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Ein Heldenleben, Op 40


Just how much Strauss was donning Till’s character and cocking his own snook at the critical naysayers and the philistine bourgeois he so greatly detested, most notably after the failure of Guntram is perhaps moot, but this was not to be the last time he might appear as a protagonist in his own compositions. The Symphonia Domestica Op 53, in particular, has the composer depicting the minutest details of his home life, wife and family. More controversially, Ein Heldenleben Op 40, first performed in Frankfurt am Main on March 3, contains long episodes depicting or reflecting upon the composer’s personal life. The tone poem received a barrage of criticism when it appeared, portraying Strauss as a monstrous egotist, a shameless self-promoter, portraying himself as the hero of the piece. Such critics may well have been also smarting at the outrageous caricature of their kind as being shrill, spiteful and complacent, in the second movement. The Nobel Prize-winning French dramatist, Romain Rolland quotes Strauss thus, ’I do not see why I should not compose a symphony about myself; I find myself quite as interesting as Napoleon or Alexander.’ Perhaps this is tongue-in-cheek or perhaps there is a hint of the serious in here, too. He further mentioned to Rolland that, ‘I am not a hero. I haven't got the necessary strength; I am not cut out for battle; I prefer to withdraw, to be quiet, to have peace.’ Strauss could be pompous, but he certainly also had a sense of humour; the truth may well lie somewhere between these two qualities. The work is cast in six sections and although he ultimately refrained from including explicit programs in his published work, numerous sources agree on the naming of the movements:

1. Der Held (The Hero)
2. Des Helden Widersacher (The Hero’s Adversaries)
3. Des Helden Gefährtin (The Hero’s Companion)
4. Des Helden Walstatt (The Hero at Battle)
5. Des Helden Friedenswerke (The Hero’s Works of Peace)
6. Des Helden Weltflucht und Vollendung (The Hero’s Retirement from this World and Consummation)

No formal information is forthcoming from the composer’s score, but, in the most general fashion, Ein Heldenleben might be thought of as an extended and expanded version of a symphonic first movement. Der Held 2 is all about our hero—a character study. He strides forth, horns and cellos soaring, the orchestra, thrusting and surging, yet noble and dignified. The ignoble critics are up for a bashing in Des Helden Widersacher 3 (beg). Caviling clarinets, squawking oboes, petty flutes and grumbling low brass make for a rather personal attack on Strauss’s perceived enemies. The hero rises above all of this clamour, eventually silencing their spiteful attacks. Des Helden Gefährtin 3 (end) & 4 is a portrait of Strauss’s wife, the singer Pauline de Ahna, represented by the solo violin in a series of long cadenzas. When challenged about some of the less than flattering sounding moments of the portrait Strauss commented, ‘It’s my wife I wanted to show. She is very complex, very feminine, a little perverse, a little coquettish … at every minute different from how she had been the moment before.’ Nonetheless, it is soon clear that the hero is smitten by her. The hero is soon bidden by offstage trumpets to leave his love-bed and prepare for battle. Des Helden Walstatt 5 opens with brutal, militaristic drums and a trumpet emerges as the harbinger of the fight to come. The battle scene is an extended development section where the hero repels attack after attack until his theme emerges triumphant. Des Helden Friedenswerke 6 enters peacefully via a pair of lugubrious tubas but soon broadens out into a calm reverie where the hero looks back on his good works. Strauss is considering his own achievements here by interweaving quotations from all of his previous tone poems (except Aus Italien) throughout the symphonic texture. Notable here is his generous use of material from his beloved Guntram. Des Helden Weltflucht und Vollendung 7 is effectively the coda to the piece, where previous works appear again in the counterpoint and battles past recalled with a return of the critics opening motif. The calming influence of the solo violin re-appears to sooth these nightmares and return the world to rights. A solemn last variant of the opening hero theme in the full brass builds a final fanfare to a life fulfilled.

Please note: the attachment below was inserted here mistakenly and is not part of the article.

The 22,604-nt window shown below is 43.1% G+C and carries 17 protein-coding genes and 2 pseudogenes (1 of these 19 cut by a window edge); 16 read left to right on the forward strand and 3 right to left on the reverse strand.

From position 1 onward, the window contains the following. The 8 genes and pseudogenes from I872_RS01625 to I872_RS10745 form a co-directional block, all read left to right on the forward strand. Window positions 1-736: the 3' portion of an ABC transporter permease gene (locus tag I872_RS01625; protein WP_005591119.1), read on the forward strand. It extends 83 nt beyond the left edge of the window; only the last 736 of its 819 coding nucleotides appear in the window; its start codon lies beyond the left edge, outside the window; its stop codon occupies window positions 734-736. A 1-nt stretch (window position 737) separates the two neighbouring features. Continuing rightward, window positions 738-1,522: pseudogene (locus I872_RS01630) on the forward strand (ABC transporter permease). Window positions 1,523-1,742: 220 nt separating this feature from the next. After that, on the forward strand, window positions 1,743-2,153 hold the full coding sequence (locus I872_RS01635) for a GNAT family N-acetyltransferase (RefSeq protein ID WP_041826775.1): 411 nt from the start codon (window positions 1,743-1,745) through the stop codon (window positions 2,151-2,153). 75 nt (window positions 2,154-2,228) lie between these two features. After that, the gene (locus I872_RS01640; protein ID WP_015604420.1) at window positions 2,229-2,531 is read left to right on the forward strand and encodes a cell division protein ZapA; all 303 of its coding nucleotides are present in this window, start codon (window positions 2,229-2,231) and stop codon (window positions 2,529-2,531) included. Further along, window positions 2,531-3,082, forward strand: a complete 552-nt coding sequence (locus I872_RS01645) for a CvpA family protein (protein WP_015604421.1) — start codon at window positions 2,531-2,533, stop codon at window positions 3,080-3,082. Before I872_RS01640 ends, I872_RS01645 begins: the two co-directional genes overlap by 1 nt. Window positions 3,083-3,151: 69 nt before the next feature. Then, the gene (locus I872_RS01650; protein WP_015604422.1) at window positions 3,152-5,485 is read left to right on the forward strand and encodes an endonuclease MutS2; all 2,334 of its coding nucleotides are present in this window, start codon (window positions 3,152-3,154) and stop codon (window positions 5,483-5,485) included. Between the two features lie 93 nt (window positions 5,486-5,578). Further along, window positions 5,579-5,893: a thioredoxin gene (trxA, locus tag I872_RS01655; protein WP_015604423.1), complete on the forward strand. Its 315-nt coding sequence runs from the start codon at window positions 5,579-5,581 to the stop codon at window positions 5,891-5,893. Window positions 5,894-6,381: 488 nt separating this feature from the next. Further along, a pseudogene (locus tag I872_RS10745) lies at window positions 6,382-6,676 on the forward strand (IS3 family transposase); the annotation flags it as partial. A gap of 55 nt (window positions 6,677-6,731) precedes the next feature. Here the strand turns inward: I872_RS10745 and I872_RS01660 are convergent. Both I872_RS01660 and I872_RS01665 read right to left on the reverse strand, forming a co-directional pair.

from notes by M Ross © 2008


Strauss (R): Till Eulenspiegels lustige Streiche & Ein Heldenleben
SIGCD148Download only


Movement 1: Der Held
Movement 2: Des Helden Widersacher
Movement 3: Des Helden Gefährtin
Movement 4: Des Helden Walstatt
Movement 5: Des Helden Friedenswerke
Movement 6: Des Helden Weltflucht und Vollendung

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